Looking at the entire show,”if a lesson emerges about the background of the Town of God along with the avatars it has assumed during the course of the centuries, it’s, first of all, that it cannot be metamorphosized.” This is a striking”lesson” really!
To take a subsequent example, at Kant’s conception of Nature’s telos and of History’s most culmination for humanity, which, following the Abbé de St.-Pierre and Rousseau, he called”perpetual peace,””the naturalization of the Town of God is complete.” Nature and History replace God and grace in effecting a peace that perdures. Kant thus summed up a”first wave” of modern naturalizations or even”terrestrializations” of Augustine’s thought, what Carl Becker called”the Heavenly City of the Eighteenth-Century Philosophers.” He wouldn’t be the final, however, and some of his successors were even clearer in their parodic intent.
Inside, a human race come of age will self-consciously replace the Christian God as”the Great Being.” Comte took it on himself to specify in good detail the new”faith of Humanity” which would lead, aping Catholicism in doing. Europe had a distinctive role in Comte’s representation of history, since the first sketch and avant garde of a reconciled Humanity. In all this, he also followed and radicalized his modern predecessors, currently making all of the job of History and also a self-adoring Humanity.
At the end of his exposition of Comte’s notion, Gilson takes the chance to supply some synthetic reflections. This is appropriate since
This time the experimentation has been completed with such perfect rigor that it can be considered conclusive. In the event the international society, born of faith, returns to faith in August Comte’s Positivism, it’s due between Augustine and Comte whatever else has been tried in turn and tried in vain. … [Nothing] supplied the universal culture with the essential bond which the Christian intellect of religion had instantly given it from the time of Augustine.
The Bible communicates directly upon the first challenge limned above. In formulating it, Gilson applied an outdated legal and, more broadly, functional maxim: Qui vult finem, vult media quoque. He wills an end, wills the way also. Or at least, he should are going to them.
It might be, and this wouldn’t be the only instance, which in searching for a worldwide society by the sole paths [voies] that humans with no God dispose, our contemporaries desire a Christian finish without needing the Christian means. The lesson would be easy, so: unless we resign ourselves once more to the false unity of some empire based on drive or of a pseudo-society without a common bond of minds and hearts, it’s necessary either to renounce the ideal of a universal culture or to hunt again the common bond in Christian faith.
Contemporary proponents of a unified humanity has to make a fateful choice. To achieve their target, one which modern history has achieved much to understand , they must not only depends upon what background currently signals, but exactly what the Church has ever proposed. It is as though history were working for apologetic purposes.
Given in 1952, speaking to a Catholic audience, Gilson’s lectures occupies the self-understanding and self-confidence of pre-Vatican II Catholicism (or some dominant strand thereof). Confident at the adequacy of its own intellectual sources, it confidently looked on the world; also it was supremely confident in what it offered–itself and its own truths–to a divided humanity. This, clearly, is not the entire story of pre-Vatican II Catholicism! But whatever larger story just tells, this self-understanding and self-confidence should be recognized. And looking forward in time, grasping this moment is important in order to select the measure, for good and for ill, of Catholicism following the Council.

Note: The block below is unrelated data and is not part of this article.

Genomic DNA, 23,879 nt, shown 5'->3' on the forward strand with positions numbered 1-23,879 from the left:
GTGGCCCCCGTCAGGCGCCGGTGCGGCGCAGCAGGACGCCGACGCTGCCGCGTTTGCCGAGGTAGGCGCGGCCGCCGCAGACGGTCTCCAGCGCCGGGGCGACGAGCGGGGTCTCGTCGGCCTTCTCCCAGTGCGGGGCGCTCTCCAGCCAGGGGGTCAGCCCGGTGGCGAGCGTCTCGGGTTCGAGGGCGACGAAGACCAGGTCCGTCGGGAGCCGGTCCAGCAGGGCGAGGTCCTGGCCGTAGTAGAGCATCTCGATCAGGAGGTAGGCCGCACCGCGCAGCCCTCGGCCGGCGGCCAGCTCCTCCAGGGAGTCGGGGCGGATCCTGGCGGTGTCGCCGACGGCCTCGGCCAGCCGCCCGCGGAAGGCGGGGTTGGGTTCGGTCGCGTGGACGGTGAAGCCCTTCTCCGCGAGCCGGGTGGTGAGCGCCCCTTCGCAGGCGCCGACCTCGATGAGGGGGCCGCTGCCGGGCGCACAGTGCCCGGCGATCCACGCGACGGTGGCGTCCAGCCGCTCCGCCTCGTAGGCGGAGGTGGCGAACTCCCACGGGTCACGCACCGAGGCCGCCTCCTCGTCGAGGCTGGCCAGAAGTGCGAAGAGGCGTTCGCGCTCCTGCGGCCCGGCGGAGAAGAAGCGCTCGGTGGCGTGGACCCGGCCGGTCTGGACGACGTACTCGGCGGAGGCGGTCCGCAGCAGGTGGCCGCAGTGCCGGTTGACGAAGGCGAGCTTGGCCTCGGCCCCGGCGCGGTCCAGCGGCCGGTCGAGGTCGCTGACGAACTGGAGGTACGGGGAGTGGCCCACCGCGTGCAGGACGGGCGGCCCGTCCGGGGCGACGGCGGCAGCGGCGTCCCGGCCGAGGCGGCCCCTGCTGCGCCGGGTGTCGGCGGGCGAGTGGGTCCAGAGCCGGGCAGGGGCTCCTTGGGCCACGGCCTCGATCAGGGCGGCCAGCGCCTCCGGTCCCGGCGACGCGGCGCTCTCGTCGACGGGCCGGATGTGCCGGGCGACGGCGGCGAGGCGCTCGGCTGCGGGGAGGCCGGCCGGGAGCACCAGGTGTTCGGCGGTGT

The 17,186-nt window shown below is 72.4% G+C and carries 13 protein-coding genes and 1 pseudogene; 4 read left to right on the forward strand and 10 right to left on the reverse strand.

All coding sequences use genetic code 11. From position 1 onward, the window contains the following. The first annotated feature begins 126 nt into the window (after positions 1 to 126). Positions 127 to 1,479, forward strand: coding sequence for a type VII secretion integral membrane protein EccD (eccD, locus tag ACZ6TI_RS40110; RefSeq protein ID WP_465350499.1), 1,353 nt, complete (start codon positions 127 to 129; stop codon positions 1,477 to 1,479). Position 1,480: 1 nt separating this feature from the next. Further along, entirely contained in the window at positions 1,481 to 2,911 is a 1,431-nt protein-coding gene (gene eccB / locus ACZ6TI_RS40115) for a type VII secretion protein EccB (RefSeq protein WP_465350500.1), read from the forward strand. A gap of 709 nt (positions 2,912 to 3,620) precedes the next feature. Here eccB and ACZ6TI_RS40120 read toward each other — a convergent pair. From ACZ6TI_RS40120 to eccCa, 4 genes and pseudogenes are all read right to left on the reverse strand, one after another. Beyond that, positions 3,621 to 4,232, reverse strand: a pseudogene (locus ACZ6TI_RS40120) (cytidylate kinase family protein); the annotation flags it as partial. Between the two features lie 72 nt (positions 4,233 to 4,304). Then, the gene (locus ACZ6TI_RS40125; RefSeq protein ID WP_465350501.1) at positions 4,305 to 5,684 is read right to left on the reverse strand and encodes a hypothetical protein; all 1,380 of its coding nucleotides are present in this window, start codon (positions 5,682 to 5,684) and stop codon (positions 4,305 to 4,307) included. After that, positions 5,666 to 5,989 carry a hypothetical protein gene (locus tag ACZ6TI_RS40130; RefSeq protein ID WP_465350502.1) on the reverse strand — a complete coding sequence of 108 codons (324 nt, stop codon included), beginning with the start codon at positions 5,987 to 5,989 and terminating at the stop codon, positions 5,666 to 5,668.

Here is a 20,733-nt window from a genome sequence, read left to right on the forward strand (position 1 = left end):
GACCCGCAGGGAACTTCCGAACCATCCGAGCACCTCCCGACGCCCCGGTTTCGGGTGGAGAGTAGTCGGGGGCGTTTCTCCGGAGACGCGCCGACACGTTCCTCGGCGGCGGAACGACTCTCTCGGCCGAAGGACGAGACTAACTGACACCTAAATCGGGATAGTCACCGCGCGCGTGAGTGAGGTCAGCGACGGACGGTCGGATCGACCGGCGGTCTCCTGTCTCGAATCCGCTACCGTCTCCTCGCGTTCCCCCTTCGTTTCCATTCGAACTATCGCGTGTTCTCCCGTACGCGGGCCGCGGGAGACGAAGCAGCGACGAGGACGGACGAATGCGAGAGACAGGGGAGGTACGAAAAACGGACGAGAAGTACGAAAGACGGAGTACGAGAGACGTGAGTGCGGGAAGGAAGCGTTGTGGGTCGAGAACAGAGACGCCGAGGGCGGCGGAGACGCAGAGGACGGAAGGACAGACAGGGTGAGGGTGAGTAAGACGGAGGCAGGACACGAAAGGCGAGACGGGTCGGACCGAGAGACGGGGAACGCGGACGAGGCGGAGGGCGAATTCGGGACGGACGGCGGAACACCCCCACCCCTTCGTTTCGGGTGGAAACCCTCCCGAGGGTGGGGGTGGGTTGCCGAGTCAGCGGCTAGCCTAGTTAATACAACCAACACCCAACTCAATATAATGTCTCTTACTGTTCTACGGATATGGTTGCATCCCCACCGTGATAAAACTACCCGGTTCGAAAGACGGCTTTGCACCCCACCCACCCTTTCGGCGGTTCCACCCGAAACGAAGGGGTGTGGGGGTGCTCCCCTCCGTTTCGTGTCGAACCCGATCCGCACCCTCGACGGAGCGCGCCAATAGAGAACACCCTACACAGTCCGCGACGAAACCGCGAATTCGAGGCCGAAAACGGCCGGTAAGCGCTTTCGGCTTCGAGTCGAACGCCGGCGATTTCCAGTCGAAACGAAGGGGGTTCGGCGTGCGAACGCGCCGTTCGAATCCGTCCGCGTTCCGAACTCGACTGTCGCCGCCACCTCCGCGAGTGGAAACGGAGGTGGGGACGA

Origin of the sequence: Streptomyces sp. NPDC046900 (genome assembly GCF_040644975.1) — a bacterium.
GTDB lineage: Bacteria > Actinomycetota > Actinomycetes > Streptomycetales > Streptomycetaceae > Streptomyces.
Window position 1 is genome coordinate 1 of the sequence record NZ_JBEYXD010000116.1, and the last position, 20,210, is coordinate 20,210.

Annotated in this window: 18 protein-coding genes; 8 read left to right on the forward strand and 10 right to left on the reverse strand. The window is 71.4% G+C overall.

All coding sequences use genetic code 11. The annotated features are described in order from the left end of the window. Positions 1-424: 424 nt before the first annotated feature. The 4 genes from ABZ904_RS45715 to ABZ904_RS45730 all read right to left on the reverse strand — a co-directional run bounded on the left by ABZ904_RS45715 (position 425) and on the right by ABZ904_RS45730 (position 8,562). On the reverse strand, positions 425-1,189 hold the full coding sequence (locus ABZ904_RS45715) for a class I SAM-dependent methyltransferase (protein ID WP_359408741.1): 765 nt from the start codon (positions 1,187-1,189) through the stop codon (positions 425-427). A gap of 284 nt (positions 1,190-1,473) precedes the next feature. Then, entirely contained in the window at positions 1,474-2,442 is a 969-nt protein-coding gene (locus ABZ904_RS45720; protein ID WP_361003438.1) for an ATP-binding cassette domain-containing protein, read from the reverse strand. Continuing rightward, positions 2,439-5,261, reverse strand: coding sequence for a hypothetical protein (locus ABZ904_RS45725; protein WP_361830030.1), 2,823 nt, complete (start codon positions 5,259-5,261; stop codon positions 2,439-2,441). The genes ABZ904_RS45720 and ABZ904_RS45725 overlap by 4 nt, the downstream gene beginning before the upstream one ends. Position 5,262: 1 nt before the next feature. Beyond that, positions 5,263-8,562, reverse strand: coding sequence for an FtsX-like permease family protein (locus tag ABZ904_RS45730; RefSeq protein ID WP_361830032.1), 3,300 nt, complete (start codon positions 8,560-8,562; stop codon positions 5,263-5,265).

Similarly, one can use Gilson’s historical research, and his remedy of some dawning united Europe, to help assess subsequent developments. Earlier, I noticed that Gilson invested politics and its practitioners with the task of forming a”real Europe,” a”political Europe.” Nothing, however, guaranteed that following the founding generation, succeeding European politicians would be up to the undertaking, or conceive it did their predecessors, who were forged in different circumstances, with lots of shaped with a Church.
Gilson also insightfully pointed to the place, function, and temptation of”the universal” in Western history. He invites us to think about, just suppose universal, or universals, were invoked as Europe designed, since it was then assembled? He’d also have us inquire, what relationship does it (or they) need to Europe’s growing”figure,” and to”the details,” the individual member-nations, that write it?
The contemporary French political philosopher, Pierre Manent has addressed these concerns during a lifetime of work. This is not the place to go into it, much less offer a list. But on a fundamental point, Gilson’s book is of amazing relevance.
Together with them, his”spiritual chimera” became European fact and even surreality. By Manent’s point of view, Gilson’s chapter on Comte has important contemporary significance.
Important relevance, but maybe not complete adequacy. Due to the contemporary EU’s exceptional configuration as a”institutionalized chimera”–in once real, surreal, utopian, and ideological–a fresh chapter required to be composed in the background of European metamorphoses of the Town of God. As background moved on, and the historian moved to his eternal reward, the political philosopher shot up the torch.